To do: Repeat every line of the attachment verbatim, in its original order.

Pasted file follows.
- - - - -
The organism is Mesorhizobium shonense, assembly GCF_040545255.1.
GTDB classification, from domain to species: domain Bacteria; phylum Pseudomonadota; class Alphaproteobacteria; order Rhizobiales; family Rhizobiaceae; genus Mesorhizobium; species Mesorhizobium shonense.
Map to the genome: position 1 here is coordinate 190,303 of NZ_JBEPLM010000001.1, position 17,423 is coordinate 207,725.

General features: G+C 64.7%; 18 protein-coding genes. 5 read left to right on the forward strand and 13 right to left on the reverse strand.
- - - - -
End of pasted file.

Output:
The organism is Mesorhizobium shonense, assembly GCF_040545255.1.
GTDB classification, from domain to species: domain Bacteria; phylum Pseudomonadota; class Alphaproteobacteria; order Rhizobiales; family Rhizobiaceae; genus Mesorhizobium; species Mesorhizobium shonense.
Map to the genome: position 1 here is coordinate 190,303 of NZ_JBEPLM010000001.1, position 17,423 is coordinate 207,725.

General features: G+C 64.7%; 18 protein-coding genes. 5 read left to right on the forward strand and 13 right to left on the reverse strand.